Facebook Location Service Could Kill Foursquare, Ignite Privacy Issues

If all the speculation pans out and later today Facebook unveils a location service for its site, it will excite some users, cause new privacy concerns and make for a really bad day for the folks at Foursquare Labs.

If all the speculation pans out and later today Facebook unveils a location service for its site, it will excite some users, cause new privacy concerns and make for a really bad day for the folks at Foursquare Labs.

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The Internet has been abuzz with conjecture that Facebook is getting ready to take the wraps off a location feature for the phenomenally popular social networking site. All of the speculation surrounds a hush-hush press conference that the company has set up at its Palo Alto, Calif., headquarters for early this evening Eastern time.

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Social sites with location-based services, like Foursquare and Gowalla, have been picking up a loyal following in the past year. Facebook apparently wants a piece of that expanding pie.

"If Facebook adds geolocation features, it would open up a whole new world of functionality for their users," said Dan Olds, an analyst for The Gabriel Consulting Group. "It would allow users to easily let their friends know where they are or where they've been. Facebook can also easily add functionality that equals what is available from companies like Foursquare, and that would inevitably lead to commercial tie-ins and more revenue for Facebook."

Foursquare, a year-old social networking site, enables users to share their locations with their friends. For instance, when a user walks into a restaurant, she can "check in" on her mobile device and friends will see her location pop up on a Foursquare map.

Gowalla, another major player in the location arena, is a location-based travel game that rewards users for visiting everyday and exotic locations.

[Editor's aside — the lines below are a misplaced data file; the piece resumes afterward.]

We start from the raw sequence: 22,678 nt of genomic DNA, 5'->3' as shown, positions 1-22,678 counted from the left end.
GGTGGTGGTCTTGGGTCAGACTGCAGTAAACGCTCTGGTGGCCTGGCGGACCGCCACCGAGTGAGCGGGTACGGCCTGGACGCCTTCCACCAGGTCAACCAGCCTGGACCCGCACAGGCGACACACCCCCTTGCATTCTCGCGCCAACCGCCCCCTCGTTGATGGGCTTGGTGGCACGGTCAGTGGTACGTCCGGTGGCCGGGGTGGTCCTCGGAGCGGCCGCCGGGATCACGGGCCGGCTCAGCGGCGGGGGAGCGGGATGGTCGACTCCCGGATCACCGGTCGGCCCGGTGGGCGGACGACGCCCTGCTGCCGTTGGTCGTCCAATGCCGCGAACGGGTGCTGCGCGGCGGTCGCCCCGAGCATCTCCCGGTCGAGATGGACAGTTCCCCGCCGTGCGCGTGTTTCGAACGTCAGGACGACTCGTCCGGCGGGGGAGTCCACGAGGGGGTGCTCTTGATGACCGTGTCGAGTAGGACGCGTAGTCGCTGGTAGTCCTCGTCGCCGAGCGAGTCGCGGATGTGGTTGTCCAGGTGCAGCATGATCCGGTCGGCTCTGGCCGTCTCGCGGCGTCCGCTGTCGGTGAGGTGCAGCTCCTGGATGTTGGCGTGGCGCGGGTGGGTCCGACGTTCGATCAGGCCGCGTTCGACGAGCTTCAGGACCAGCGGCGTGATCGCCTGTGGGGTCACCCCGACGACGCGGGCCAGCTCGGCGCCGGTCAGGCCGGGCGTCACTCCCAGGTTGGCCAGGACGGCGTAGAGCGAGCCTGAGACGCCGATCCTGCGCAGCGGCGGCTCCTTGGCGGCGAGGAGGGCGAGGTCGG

It's not yet clear what Facebook would do with a location service. Will it mirror Foursquare or will it offer up games like Gowalla?

Analysts say it could be a boon for Facebook, as well as really bad news for location-based competitors.

"If successful, this would further embed Facebook into the lives of its users and could hold off what appears to be a declining interest in the service by making it new and fresh again," said Rob Enderle, an analyst with the Enderle Group. "Depends how successful this is but, assuming success, FourSquare likely becomes redundant over time."

Olds also noted that Facebook's entry into location services could spell trouble for the folks at Foursquare.

"If Facebook does add this functionality, it will probably destroy the smaller companies already in this space," added Olds. "Facebook just has too many users for smaller sites like Foursquare to effectively compete. They might survive for a while, but they will definitely have to make radical adjustments to either their services or their business model in order to keep out of Facebook's way."

However, Olds also noted that Facebook will have to tread cautiously with any location-based service if it doesn't want to create another privacy commotion.

Many users have been angry and frustrated in recent months over Facebook's privacy policies , as well as its privacy controls . Both Olds and Enderle said Facebook will have to make sure that users - particularly those who don't want to broadcast their whereabouts - will have their privacy protected.

"If this isn't handled well, it could easily result in PR problems we have already seen seem trivial by comparison," Enderle said. "Location-aware services, if misused, could identify vulnerable children or unmonitored properties, either of which could result in catastrophic events."

Sharon Gaudin covers the Internet and Web 2.0, emerging technologies, and desktop and laptop chips for Computerworld. Follow Sharon on Twitter at @sgaudin or subscribe to Sharon's RSS feed . Her e-mail address is sgaudin@computerworld.com .

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This story, "Facebook Location Service Could Kill Foursquare, Ignite Privacy Issues" was originally published by Computerworld .

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